mene-mene references

'in a moment'

Julie Swan 2012

terracotta/iron oxide/gold and copper patina

h.77cm x 44cm SOLD


The first work expresses a sense of beginning .. a laying down of foundation .. to be and not to avoid .. a state of gathering together. Of beginnings  endings and consequences .. and finally it explores a preparedness to express the abstract or unrecognised as an external experience for others to share and validate.

The figure is still and focussed. The three birds hover above and represent opportunity. They are knowledge and are always there .. but they wait. The figure is suspended, listening and preparing. The hands are still but ready. The figure is 'in the moment'


Julie Swan 2012

terracotta/iron oxide/gold and bronze patina

h.77cm x w.65cm SOLD


The second work explores what it is to be .. just 'before' a choice is made. The figure is bound by ties of restraint, or fear or lack of knowledge. The bow is held ready to be lifted. The disguise is in place. The joker can choose to lift off the mask of pretence or remain in a state of avoidance and laugh off the opportunity till another day.  A breath is taken in and a decision is made. The internal is transformed into an external experience.


Julie Swan 2012
terracotta/iron oxide/gold and copper patina
h.40cm x w.60cm SOLD


The third work explores the act of coming to terms with and acceptance of the need for natural order. The figure lies asleep but not in repose. The limbs are held stiffly and extend out past the base of support. The foundation is weak. The dancing shoes suggest a loss of connection to the earth .. avoidance. The bird sits confidently above the apparently suspended figure. It appears to threaten and the stance implies a disregard for the other. There is a disconnection between man and nature. There is a breakdown in knowledge about the other. The work is uneasy. There is tension between the two states of being.

'Its ok'

Julie Swan 2012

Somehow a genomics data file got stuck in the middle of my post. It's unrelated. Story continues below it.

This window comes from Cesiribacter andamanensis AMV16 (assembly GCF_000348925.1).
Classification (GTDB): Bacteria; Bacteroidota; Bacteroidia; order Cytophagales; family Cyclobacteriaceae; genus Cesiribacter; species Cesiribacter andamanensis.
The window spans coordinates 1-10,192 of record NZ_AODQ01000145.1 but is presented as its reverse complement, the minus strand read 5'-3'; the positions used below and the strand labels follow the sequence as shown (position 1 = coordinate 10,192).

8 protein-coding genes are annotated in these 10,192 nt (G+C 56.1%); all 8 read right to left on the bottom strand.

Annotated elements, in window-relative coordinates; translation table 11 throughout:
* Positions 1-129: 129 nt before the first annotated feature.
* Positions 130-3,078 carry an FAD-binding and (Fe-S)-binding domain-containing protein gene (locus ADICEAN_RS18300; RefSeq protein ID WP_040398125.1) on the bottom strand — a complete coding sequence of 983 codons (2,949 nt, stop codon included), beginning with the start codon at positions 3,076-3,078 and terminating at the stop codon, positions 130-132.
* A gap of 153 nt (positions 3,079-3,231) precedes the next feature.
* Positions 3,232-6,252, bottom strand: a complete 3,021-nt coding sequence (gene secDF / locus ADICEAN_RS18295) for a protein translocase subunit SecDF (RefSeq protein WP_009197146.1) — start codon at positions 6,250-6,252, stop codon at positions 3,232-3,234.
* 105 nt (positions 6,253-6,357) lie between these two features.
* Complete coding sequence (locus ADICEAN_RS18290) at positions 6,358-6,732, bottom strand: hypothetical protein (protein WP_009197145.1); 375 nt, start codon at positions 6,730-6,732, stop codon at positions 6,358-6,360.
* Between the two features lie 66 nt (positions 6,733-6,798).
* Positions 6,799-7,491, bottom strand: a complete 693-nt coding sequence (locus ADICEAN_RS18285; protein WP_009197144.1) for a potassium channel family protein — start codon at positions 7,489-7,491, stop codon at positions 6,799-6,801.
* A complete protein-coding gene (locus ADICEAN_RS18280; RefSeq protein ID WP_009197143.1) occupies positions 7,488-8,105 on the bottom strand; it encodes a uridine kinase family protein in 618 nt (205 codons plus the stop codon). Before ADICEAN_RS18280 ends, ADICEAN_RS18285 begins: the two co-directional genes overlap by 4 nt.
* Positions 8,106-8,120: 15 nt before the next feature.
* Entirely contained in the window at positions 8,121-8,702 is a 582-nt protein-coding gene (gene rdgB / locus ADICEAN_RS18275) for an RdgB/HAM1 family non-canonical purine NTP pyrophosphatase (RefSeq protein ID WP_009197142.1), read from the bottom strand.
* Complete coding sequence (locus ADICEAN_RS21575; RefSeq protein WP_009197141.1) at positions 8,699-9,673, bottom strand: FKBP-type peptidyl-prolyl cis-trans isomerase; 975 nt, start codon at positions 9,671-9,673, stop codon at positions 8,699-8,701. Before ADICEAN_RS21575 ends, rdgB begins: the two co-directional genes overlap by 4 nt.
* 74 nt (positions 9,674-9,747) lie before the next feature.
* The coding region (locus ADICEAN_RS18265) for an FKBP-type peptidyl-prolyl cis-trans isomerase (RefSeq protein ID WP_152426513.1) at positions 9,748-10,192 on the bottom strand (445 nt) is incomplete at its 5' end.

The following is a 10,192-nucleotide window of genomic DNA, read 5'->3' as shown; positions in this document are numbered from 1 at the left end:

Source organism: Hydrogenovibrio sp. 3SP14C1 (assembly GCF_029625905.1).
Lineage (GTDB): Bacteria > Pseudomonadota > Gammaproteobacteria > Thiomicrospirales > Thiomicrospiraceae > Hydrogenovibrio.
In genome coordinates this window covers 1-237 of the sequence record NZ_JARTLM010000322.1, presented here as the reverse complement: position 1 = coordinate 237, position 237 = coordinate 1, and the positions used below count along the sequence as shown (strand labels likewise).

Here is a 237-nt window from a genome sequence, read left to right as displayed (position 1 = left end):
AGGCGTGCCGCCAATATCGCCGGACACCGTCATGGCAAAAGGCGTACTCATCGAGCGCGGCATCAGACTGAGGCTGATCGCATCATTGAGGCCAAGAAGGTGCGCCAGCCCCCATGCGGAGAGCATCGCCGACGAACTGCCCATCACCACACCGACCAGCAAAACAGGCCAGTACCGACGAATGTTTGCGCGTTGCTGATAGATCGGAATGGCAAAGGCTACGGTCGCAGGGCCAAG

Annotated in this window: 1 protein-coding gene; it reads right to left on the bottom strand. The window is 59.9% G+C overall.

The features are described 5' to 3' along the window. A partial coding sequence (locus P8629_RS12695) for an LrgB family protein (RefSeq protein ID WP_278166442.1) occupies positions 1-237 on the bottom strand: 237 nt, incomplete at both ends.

terracotta/wash/metal patina
h.90cm x w.38cm SOLD


The fourth work suggests some level of acceptance and knowing. When situations become so overwhelming that they are out of our scale of human comprehension, 'avoidance' is an understandable reaction. This figure is standing .. but slightly lopsided. Serenity cannot be achieved, there is no perfect balance. On first impression the figure is dressed in black leather and is bound by a constricting corset. The top hat defies traditional roles and makes a mockery of western capitalism. One gloved hand is held up to express 'shush' .. but the mask of pretence is on and reality is questioned. There is an uneasy reference to a supposed enlightenment. There is a mandala or wreath of flowers .. and the other hand is held up to suggest 'no fear'. It is only when you look behind the figure that some sense of beauty is perceived. The decay of form is replaced by an expression of something more.

'just being'

Julie Swan 2012
terracotta/wash/metal patina
h.100cm x w.42cm  SOLD


The fifth and final work in the mere-mene series for 2012 has perhaps arrived at some sense of acceptance and balance. This figure is connected to the earth. The fingers are confident and they reach down into the earth. This is a reference to the 'earth touching' mudra in Buddhism. The hat makes reference to those adornments worn by so many practitioners in the past who have sought to 'bring spirit down'. The face is serene. There are no embellishments, only the marks left by the artist's modelling tool. There is a sense that the masks of pretence and avoidance can be picked up and worn but it seems more likely that they will remain below. The work may be difficult to accept because there is no conclusion .. it is an enigma.

‘the late hour’

Julie Swan 2012

Terra-cotta/iron oxide/bronze patina

h.36cmxw.80cm SOLD


This sixth work for 2012 expresses a sense of ultimate acceptance…it is a ‘stepping stone’ towards the future.

This figurative work is based on my interpretation of the beautiful words by Mark Doty in his writing of ‘Bijou’ (The Inevitable)

Mark reminds us that when we place our ear against the chest of another, we are not only reminded of the frailty of the human body but also that time is always moving us on and towards an end. This realisation in ‘the late hour’ is shadowed by beauty.

The figure is released. The face is inclined forward with the last vestige of ego remaining. The body is ‘shell like’ and is as if it has been battered by the ocean waves and tides of eons.  Inside another figure is suggested.  It is neither male nor female .. one contour overlaps and unites with another in a timeless succession of learning experiences.